I continued my investigation of times past by turning left into Ash Hill Lane, where I went to Beverley’s birthday party. I – around seven or eight – was in love with Beverley, or so I may have thought. Once, being driven in the car through a town called Beverley, according to family tales oft repeated since, I am supposed to have cried out, “Stop the car, I want to get out and kiss the ground!” I know kids say stupid things, but obviously this is either entirely apocryphal or the family didn’t recognise my precocious grasp of irony.
A few houses further along was Christopher’s house. Christopher and I used to call on each other to play out on our bikes. My vanity is such that I remember little of our friendship other than the time he complimented me for being able to cycle fast and whistle at the same time. We were zipping down the slopes and – partly through momentum – up the rises in the Spinney.
At the end of his road, as I clicked the little chevron, I wondered what I would find beyond the crossroads. I’m pretty sure more damn houses. I was pretty sure I’d seen a new housing estate there in earlier excursions – virtual or real – this isn’t the first time I’ve gone back home.
This was the setting – probably now buried by new builds – for one of my strongest and best-loved childhood memories. We dumped our bikes and walked along the dirt-track. The houses and their neat new lawns gave way to ancient fields with seas of wheat and barley dancing in the summer sun.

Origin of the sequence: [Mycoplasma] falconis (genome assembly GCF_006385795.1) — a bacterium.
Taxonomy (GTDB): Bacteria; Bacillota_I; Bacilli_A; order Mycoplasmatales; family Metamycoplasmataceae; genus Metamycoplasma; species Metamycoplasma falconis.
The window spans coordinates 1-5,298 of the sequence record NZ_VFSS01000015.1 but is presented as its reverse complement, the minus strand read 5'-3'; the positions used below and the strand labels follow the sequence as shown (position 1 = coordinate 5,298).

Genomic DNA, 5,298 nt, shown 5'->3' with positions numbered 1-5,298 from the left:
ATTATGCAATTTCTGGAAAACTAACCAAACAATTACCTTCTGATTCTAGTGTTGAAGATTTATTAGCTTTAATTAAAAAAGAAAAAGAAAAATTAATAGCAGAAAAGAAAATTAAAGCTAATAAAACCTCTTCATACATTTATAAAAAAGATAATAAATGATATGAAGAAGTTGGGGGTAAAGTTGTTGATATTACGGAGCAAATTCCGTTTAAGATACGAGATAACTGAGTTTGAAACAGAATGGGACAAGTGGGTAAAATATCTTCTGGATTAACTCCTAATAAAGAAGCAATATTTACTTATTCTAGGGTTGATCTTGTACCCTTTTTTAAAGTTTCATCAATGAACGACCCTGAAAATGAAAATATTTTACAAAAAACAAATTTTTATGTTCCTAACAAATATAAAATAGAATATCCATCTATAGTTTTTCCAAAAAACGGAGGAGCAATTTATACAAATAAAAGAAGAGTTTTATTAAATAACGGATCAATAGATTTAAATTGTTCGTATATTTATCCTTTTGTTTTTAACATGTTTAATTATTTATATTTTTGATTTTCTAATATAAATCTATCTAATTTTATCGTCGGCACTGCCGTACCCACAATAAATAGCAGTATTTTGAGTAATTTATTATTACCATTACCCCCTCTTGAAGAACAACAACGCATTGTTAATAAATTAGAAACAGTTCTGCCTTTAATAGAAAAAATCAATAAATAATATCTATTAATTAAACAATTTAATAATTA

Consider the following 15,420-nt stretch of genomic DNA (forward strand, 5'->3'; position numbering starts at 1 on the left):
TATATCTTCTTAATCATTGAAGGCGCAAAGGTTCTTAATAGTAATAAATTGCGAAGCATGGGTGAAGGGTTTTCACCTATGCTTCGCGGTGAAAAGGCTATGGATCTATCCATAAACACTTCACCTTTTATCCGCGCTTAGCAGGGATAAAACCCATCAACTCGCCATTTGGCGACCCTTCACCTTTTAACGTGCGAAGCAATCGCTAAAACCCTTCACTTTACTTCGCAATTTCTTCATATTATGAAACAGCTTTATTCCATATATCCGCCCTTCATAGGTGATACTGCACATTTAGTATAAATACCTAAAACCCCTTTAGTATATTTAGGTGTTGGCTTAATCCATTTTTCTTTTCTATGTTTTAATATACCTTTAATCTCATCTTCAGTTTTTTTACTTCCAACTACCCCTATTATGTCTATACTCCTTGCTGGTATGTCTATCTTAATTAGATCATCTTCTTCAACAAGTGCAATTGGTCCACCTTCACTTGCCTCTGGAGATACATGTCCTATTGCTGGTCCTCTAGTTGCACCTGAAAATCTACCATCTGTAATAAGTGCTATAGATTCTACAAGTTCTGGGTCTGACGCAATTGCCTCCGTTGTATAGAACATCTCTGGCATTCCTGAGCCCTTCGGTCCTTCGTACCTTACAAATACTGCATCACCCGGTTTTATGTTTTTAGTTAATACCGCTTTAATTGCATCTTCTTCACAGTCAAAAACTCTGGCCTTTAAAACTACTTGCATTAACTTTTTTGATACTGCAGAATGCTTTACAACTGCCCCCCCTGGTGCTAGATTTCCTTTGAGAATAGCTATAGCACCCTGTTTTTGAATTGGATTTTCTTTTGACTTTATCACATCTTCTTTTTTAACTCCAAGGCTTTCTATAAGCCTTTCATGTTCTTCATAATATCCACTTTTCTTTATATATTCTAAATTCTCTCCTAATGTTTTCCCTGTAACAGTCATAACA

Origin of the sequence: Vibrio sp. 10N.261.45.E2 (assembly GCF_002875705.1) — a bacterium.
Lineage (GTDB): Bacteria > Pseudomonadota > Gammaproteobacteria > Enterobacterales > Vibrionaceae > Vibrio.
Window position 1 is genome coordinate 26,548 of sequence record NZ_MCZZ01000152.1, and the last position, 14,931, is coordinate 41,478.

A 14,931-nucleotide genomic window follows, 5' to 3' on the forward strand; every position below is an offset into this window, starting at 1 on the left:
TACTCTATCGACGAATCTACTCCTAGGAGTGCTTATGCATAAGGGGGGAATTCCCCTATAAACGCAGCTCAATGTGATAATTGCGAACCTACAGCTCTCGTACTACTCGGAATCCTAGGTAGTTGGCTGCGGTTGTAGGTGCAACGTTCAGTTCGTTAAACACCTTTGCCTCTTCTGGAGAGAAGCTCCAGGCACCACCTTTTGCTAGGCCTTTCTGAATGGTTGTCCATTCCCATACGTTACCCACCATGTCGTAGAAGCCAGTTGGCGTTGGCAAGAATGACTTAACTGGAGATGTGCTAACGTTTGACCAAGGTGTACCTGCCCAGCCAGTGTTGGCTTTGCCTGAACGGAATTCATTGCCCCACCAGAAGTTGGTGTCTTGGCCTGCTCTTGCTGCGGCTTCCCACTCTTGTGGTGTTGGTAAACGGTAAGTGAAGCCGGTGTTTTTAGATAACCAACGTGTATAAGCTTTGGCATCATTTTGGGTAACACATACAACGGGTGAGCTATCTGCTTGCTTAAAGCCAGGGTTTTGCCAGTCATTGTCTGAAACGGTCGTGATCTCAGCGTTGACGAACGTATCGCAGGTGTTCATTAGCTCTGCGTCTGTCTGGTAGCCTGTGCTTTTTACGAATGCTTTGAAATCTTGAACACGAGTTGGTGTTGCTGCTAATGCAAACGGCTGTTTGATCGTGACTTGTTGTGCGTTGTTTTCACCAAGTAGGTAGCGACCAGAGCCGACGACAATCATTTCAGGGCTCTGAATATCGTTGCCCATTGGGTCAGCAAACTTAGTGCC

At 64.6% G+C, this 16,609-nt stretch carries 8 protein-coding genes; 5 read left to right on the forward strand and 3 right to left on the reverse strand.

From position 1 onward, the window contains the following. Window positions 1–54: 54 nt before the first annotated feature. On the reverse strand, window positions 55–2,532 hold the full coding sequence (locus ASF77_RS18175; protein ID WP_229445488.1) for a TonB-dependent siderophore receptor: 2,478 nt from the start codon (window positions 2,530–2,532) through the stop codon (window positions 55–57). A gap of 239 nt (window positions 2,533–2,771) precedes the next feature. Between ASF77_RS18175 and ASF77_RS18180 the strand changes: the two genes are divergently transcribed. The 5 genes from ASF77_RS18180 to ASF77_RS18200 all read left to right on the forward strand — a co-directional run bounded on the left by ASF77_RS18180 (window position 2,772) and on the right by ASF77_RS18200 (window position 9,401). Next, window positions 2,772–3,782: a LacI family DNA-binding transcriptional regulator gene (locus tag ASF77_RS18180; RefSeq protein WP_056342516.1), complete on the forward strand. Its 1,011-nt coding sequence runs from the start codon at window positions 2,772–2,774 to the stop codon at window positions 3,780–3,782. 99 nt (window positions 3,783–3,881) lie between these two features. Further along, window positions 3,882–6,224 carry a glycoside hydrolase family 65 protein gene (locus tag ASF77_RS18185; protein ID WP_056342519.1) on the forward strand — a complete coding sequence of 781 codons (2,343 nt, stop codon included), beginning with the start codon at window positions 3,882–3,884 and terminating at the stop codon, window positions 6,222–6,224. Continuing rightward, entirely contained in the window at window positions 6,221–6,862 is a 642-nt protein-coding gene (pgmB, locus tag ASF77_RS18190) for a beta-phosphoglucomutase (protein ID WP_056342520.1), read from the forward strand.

The countryside was a stone’s throw from our front doors and there were miles and miles of it to explore in coming years. Beyond the fields deep woods brooded and crystal becks ran.
I was captivated by the wind revealing its form in the golden waves. Pulling a stalk, dissecting it, tasting the sap. I was fascinated by small details – the miniature forest of moss on a log or the iridescence of a sparkling beetle. Yet here Christopher and I proceeded to set fire to our least-loved Airfix planes to enact terrible crashes in the tractor tracks. Boys will be boys.
I was astonished and delighted to see that the lane in fact continues to this day into dirt-track. A real-life visit is in order. I’m not sure what all this memory-lane stuff is about, but perhaps I need to find out.
Reality was maleable, multi-layered, back then. On the one hand, I was just a kid playing in the streets. On the other – of course, nobody knew this – I was Second Officer in a secret military ship (my house), which the gas hobs in the kitchen and other “ordinary household objects” secretly controlled. Some kind of mind-warp allowed this stealth craft to dock undetected in the street after long ocean voyages, to battle unknown evils out there in the world: maybe as far away as Wike or Bardsey. The driveway was my secret gangway, and down it I would ride, on what appeared to any observer to be an ordinary kid’s bike. Little did they know the awesome nuclear power hidden within its architecture. My sister pretended her bike was a horse, but then girls will be girls.